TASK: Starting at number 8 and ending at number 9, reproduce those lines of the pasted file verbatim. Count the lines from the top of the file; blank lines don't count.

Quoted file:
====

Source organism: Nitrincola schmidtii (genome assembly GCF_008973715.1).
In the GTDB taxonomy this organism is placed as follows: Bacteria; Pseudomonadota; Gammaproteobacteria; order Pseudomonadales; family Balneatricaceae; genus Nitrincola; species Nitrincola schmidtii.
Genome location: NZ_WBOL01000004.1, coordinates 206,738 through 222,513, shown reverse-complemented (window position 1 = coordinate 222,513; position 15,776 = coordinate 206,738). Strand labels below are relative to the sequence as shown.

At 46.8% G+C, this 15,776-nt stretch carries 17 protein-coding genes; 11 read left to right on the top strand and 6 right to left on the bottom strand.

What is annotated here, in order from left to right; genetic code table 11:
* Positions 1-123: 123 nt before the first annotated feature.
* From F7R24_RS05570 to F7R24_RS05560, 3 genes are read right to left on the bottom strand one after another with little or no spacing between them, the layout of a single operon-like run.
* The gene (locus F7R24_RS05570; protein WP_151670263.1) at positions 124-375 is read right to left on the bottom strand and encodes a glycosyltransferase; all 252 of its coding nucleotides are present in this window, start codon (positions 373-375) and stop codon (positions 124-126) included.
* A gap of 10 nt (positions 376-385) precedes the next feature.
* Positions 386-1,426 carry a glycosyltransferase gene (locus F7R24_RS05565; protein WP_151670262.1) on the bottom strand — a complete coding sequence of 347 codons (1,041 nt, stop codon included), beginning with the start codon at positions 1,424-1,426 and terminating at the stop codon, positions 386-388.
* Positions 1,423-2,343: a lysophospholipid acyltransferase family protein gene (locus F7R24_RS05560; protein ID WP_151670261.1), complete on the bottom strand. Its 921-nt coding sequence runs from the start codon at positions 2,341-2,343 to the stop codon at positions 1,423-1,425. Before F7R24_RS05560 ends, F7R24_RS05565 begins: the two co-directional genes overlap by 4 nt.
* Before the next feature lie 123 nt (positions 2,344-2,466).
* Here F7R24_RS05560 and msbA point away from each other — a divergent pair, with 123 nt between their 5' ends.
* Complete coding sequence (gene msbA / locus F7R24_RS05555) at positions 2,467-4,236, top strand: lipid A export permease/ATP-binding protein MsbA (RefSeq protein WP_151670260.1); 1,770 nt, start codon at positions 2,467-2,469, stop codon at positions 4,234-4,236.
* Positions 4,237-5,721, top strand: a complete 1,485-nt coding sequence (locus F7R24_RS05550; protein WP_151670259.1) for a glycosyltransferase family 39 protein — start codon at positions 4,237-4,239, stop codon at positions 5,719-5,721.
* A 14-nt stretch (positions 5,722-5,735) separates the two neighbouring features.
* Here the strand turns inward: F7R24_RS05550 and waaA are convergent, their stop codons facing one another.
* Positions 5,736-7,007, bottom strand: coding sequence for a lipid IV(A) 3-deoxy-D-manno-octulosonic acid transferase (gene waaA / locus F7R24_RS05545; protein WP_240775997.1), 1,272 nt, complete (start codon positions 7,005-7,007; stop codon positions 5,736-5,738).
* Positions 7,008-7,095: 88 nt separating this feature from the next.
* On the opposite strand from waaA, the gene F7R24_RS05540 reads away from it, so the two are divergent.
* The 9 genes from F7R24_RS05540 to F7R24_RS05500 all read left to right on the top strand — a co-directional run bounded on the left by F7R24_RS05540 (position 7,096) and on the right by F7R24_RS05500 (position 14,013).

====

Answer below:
* The gene (locus F7R24_RS05570; protein WP_151670263.1) at positions 124-375 is read right to left on the bottom strand and encodes a glycosyltransferase; all 252 of its coding nucleotides are present in this window, start codon (positions 373-375) and stop codon (positions 124-126) included.
* A gap of 10 nt (positions 376-385) precedes the next feature.